The movement has the financial resources, for example, to focus its efforts more into litigation against the public sector retirement systems to force them to change their investment approach—perhaps citing a combination of climate change research, the interests of “future generations,” and some (invented) “right” of individuals to “challenge” investment decisions taken by institutions.
Student activists twice attempted this with Harvard College’s endowment, in 2014 and 2015, for example, and were defeated both times—failures that still gained invaluable publicity for their cause.
A more extreme next step was outlined by John Feffer of the far-left Institute of Policy Studies, in a July 30, 2019, blog published by TomDispatch.com.
Rather than piecemeal campaigns by 350.org and its allies targeting individual pensions, why not think far bigger, at the global level, about ways to mandate everyone and all institutions to embrace the broader green agenda, including divestment?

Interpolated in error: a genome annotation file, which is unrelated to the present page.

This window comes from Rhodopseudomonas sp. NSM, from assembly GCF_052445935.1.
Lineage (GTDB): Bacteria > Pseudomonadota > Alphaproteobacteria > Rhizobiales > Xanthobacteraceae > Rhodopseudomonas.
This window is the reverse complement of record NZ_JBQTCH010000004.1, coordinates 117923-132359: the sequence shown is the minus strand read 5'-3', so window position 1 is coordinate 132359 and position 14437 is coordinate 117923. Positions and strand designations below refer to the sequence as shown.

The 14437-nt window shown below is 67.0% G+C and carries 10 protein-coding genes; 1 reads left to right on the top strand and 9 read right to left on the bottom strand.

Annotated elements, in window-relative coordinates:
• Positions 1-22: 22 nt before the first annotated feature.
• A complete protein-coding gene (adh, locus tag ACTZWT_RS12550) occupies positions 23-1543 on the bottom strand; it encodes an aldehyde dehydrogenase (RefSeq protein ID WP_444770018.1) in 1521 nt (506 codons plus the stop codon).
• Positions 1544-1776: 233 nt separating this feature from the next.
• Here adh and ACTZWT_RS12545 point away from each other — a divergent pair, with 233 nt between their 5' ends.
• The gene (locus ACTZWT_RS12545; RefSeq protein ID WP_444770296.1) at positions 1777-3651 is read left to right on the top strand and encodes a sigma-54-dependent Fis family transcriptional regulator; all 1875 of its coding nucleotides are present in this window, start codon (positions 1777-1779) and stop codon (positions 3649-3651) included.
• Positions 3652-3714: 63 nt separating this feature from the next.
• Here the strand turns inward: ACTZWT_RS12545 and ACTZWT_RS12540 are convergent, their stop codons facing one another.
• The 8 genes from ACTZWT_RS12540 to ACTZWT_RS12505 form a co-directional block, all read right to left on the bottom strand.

Feffer’s piece argued that if “ordinary parliamentary and congressional procedure” cannot rapidly bring about the “radical change” needed to protect the environment, then activists will turn to “a far more basic form of democracy: people in the streets engaged in actions like school strikes and coal mine blockades. This is the kind of pressure that progressive legislators could then use to push through a mutually agreed-upon Green New Deal capable of building a powerful administrative force that might convince or coerce everyone into preserving the global commons” (emphasis added).
If this is the road to the green utopia, then many people—not just those pay into the public sector pensions—are going to want to stop the car and make an immediate U-turn.